I have a new necklace, and it has cast a spell on me.
This necklace is a piece of Vermont Iberville Shale, set in sterling silver, by David Epstein. You can read more about him and his jewelry here.
So I took a photograph of it. (In case this photo looks greenish on your screen, it is not. It's black.) What has caught my fancy about this photo is how much more the image tells me than my eyes tell me by looking directly at the stone. I am captivated by what I see in the photo as birch trees reflected in a lake. When I wear it, it sits flat against my skin and absorbs my body warmth, so when I pick it up, I feel the heat. I've never had a piece of jewelry that felt so alive in this way. This one stone is imbued with so much meaning, all my other jewelry now seems rather irrelevant. (I haven't gone cuckoo. Really, I haven't. Well....not any more than usual.)
So then I had fun hunting online for information about birch symbolism and mythology:
When the huge glaciers of the last ice age receded, birch trees would have been one of the first to re-colonise the rocky, ice-scoured landscape. Hence, in botanical terms the birch is referred to as a pioneer species. Similarly in early Celtic mythology, the birch came to symbolise renewal...
It also brought to mind a favorite Robert Frost poem*. (God, he's good.)
When I see birches bend to left and right
Across the lines of straighter darker trees,
I like to think some boy's been swinging them.
But swinging doesn't bend them down to stay.
Ice-storms do that. Often you must have seen them
Loaded with ice a sunny winter morning
After a rain. They click upon themselves
As the breeze rises, and turn many-colored
As the stir cracks and crazes their enamel.
Soon the sun's warmth makes them shed crystal shells
Shattering and avalanching on the snow-crust--
Such heaps of broken glass to sweep away
You'd think the inner dome of heaven had fallen.
They are dragged to the withered bracken by the load,
And they seem not to break; though once they are bowed
So low for long, they never right themselves:
You may see their trunks arching in the woods
Years afterwards, trailing their leaves on the ground
Like girls on hands and knees that throw their hair
Before them over their heads to dry in the sun.
But I was going to say when Truth broke in
With all her matter-of-fact about the ice-storm
(Now am I free to be poetical?)
I should prefer to have some boy bend them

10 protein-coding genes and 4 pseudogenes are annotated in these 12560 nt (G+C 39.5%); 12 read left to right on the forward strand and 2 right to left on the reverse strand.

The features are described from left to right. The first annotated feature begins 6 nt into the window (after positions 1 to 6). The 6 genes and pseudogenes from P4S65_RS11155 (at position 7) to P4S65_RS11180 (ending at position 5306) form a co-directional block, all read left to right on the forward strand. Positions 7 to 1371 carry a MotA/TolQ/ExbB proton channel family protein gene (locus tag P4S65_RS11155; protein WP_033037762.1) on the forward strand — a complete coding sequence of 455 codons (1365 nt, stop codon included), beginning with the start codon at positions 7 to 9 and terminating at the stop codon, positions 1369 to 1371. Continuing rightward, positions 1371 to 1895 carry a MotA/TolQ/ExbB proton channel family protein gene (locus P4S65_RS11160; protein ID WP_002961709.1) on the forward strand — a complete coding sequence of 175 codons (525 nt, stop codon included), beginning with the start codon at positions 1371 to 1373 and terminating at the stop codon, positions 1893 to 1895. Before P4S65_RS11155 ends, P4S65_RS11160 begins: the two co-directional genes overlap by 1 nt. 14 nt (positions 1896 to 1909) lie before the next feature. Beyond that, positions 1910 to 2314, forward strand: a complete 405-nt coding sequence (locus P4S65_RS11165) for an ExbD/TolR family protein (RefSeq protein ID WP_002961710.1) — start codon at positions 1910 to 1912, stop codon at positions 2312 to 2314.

As he went out and in to fetch the cows--
Some boy too far from town to learn baseball,
Whose only play was what he found himself,
Summer or winter, and could play alone.
One by one he subdued his father's trees
By riding them down over and over again
Until he took the stiffness out of them,
And not one but hung limp, not one was left
For him to conquer. He learned all there was
To learn about not launching out too soon
And so not carrying the tree away
Clear to the ground. He always kept his poise
To the top branches, climbing carefully
With the same pains you use to fill a cup
Up to the brim, and even above the brim.
Then he flung outward, feet first, with a swish,
Kicking his way down through the air to the ground.
So was I once myself a swinger of birches.
And so I dream of going back to be.
It's when I'm weary of considerations,
And life is too much like a pathless wood
Where your face burns and tickles with the cobwebs
Broken across it, and one eye is weeping
From a twig's having lashed across it open.
I'd like to get away from earth awhile
And then come back to it and begin over.
May no fate willfully misunderstand me
And half grant what I wish and snatch me away
Not to return. Earth's the right place for love:
I don't know where it's likely to go better.
I'd like to go by climbing a birch tree,
And climb black branches up a snow-white trunk
Toward heaven, till the tree could bear no more,
But dipped its top and set me down again.
That would be good both going and coming back.
One could do worse than be a swinger of birches.
*As is often the case, I'm only slightly out of step with the rest of blogworld. I had prewritten this entry Friday night for posting today. Then I was reminded that yesterday, Feb. 2nd, is the annual Blogger's Silent Poetry Reading day. Wouldn't you know, as Margene says, "That's Norma...one step ahead of the game, only to be one step behind." Beat of a different drummer and all that. February is indeed, Hallmark holidays notwithstanding, apparently the month for romance. Everyone's choices of poetry yesterday touched a nerve, I'll tell ya.